He that touches pitch shall be defiled therewith.
(Ecclesiasticus Chapter XIII Verse i)
When I first came across http://www.morellibassoon.com/tuningcd.html , I sighed deeply and muttered something unprintable about Americans. How earnest they can be! From this web site you can order a bassoon intonation CD. (a WHAT?) Just imagine hordes of over keen bassoon students religiously sitting in their living rooms playing long notes in unison with the CD. But this is not the point. This CD can be used in conjunction with a tuning machine. You will need to use a contact microphone to connect your instrument to the tuner.
Now let's get the CD playing, for example, middle C. Shut your eyes; play any C: listen till it sounds in tune; open your eyes and, surprise, surprise, the needle on your tuner is in the middle.
Play tenor G or F in the bass clef (so as to make a perfect fifth) and the reading will also be where you'd expect it (well, almost).
Now let's move on to thirds and sixths: eyes shut again; play a tenor E and get the chord to sound resonant and warm. You might be able to hear the 'resultant' (the low note that is generated when two higher notes are played together also known as a Tartini tone) which should be a low C. [There is a detailed web site on resultants or interference beats at http://www.phys.unsw.edu.au/jw/beats.html]. Now open your eyes and see how far the needle is from the centre and in which direction it is deflected. For many who are not sure what to expect, this can be a true epiphany - a revelation that that will revolutionise your playing for evermore.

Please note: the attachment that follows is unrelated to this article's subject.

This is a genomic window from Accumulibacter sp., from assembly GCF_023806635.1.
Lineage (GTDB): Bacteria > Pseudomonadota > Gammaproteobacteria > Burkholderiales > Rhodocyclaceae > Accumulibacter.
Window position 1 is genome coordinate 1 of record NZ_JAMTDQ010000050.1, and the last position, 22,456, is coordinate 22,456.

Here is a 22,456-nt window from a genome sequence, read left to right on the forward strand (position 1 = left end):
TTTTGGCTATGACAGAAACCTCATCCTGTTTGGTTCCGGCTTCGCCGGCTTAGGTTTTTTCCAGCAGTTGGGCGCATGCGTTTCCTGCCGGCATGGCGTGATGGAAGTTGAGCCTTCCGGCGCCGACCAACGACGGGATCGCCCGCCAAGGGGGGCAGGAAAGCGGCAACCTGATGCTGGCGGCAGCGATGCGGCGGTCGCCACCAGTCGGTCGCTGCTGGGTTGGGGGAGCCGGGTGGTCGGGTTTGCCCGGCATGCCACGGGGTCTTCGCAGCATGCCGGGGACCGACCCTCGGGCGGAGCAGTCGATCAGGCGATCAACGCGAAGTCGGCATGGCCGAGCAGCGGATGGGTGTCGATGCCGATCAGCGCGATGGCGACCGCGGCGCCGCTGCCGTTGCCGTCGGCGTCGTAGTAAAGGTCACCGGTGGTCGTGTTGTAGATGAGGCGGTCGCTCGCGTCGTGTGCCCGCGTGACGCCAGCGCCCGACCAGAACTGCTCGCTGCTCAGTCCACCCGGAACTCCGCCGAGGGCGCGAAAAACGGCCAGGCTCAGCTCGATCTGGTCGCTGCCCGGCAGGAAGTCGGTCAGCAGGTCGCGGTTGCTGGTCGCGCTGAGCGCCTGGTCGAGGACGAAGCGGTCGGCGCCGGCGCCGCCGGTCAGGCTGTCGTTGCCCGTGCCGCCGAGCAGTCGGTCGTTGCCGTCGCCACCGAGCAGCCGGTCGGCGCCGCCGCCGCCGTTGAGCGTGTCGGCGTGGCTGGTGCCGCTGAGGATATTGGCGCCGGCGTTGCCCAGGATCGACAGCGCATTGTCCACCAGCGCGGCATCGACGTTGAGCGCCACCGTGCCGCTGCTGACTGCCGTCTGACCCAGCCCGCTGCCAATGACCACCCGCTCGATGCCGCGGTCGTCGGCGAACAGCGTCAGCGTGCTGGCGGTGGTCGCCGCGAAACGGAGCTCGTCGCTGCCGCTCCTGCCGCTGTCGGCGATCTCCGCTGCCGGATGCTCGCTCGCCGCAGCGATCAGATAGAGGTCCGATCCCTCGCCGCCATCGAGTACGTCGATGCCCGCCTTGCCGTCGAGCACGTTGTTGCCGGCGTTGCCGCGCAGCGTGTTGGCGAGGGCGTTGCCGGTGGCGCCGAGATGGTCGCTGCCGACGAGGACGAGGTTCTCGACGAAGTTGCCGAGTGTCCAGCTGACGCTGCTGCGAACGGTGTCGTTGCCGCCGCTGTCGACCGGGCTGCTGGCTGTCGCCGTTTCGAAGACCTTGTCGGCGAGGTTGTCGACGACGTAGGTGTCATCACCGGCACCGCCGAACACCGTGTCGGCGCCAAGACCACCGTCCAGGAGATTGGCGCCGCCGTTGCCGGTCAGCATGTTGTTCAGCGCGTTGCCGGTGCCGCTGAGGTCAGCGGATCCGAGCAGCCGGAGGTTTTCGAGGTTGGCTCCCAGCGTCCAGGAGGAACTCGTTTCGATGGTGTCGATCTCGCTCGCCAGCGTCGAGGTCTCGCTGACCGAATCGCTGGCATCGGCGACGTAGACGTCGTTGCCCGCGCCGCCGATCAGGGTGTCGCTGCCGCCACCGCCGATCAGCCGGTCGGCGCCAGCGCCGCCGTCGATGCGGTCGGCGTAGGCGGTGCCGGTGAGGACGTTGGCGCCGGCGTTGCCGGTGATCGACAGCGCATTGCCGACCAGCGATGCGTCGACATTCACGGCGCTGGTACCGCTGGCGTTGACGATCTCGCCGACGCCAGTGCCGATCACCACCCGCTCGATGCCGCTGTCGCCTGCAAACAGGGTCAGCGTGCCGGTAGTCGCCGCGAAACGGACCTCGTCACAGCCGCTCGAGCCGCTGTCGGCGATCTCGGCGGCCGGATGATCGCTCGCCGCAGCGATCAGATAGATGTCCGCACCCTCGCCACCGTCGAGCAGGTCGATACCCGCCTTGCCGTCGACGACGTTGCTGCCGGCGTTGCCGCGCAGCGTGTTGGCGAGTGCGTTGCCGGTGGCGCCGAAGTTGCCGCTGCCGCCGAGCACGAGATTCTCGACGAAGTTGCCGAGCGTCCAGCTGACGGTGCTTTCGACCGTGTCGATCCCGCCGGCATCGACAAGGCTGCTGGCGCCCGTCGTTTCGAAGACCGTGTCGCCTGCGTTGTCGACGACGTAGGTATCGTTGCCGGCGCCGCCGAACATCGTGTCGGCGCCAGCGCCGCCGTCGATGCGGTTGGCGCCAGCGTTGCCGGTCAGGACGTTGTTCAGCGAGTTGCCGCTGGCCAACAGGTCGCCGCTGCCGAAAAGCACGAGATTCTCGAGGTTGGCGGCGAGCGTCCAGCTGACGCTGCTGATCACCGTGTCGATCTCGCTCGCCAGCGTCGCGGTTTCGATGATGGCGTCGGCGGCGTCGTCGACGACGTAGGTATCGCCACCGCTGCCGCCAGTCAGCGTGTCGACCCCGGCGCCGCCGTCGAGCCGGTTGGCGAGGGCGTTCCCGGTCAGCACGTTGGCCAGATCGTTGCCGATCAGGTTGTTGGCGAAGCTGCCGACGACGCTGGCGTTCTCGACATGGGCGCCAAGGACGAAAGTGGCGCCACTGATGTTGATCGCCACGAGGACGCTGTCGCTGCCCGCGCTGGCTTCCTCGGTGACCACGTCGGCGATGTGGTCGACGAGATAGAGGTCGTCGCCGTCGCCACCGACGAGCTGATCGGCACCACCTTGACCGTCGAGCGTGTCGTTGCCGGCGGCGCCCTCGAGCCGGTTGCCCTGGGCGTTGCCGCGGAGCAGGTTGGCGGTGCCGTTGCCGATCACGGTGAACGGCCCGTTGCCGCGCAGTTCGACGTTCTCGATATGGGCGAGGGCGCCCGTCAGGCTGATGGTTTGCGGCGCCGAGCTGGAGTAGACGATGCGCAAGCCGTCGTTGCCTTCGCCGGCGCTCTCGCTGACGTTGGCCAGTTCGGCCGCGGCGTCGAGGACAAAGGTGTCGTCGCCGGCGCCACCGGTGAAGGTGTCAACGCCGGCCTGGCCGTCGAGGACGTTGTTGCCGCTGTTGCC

Now let's try the same with a high A (the resultant should be a low F) a middle A flat (resultant: A flat below the bass clef) and a tenor E flat.
Because of the complicated mix of overtones on a bassoon, it can be difficult to get some of these two-note chords to 'gel' as well as some others - but don't worry about this. Then try this out on various different notes on the CD.
In the early days of tuning machines, many were able to generate notes as well as monitoring them and if you can get hold of one of these, you won't need this CD. Some of the more expensive tuners available to-day can still do this. One advantage of the CD is that, when using it, you can control the volume. One word of warning: wait till there is no-one else in your house or flat before you do all this or you'll drive them mad.
I remember when I had my epiphany. I was at a lecture given by the highly respected English flute player and teacher Trevor Wye ( http://www.trevor-wye.com/ ) who rigged up a big sine wave generator and a flautist wired up to a big pitch meter. The flautist 'bent' her note till we all agreed that it sounded in tune and then the reading from the pitch meter was shown to us.
There is some detailed information on different temperaments at http://www.vibrationdata.com/piano.htm .
One advantage I have in my position as second bassoon in an opera orchestra over my colleagues in symphony orchestras is that very often the orchestral parts are 'double' parts (i.e. first and second parts printed together) so it's comparatively easy to work out what the harmonies are and therefore which way, if any, I should be 'bending' my note.
A word of warning here about leading notes (the seventh note in a scale): you might hear people talk about sharpened leading notes; this refers to the raising of the note by a semitone. For example, in the key of G minor the leading note is often F sharp not F natural but that F sharp should still be played to sound in tune within the chord (as likely as not to be a major third above a D natural).
People can get very worked up about intonation. My advice as a second bassoonist is to talk about it as little as possible. Generalised comments like 'so and so always plays sharp' are counter-productive and best ignored, hence the warning at the beginning of this entry taken from the book of Ecclesiasticus in the Apocrypha.
In much the same vein, Long John Silver in Robert Louis Stevenson's 'Treasure Island' says: 'You can't touch pitch and not be mucked'.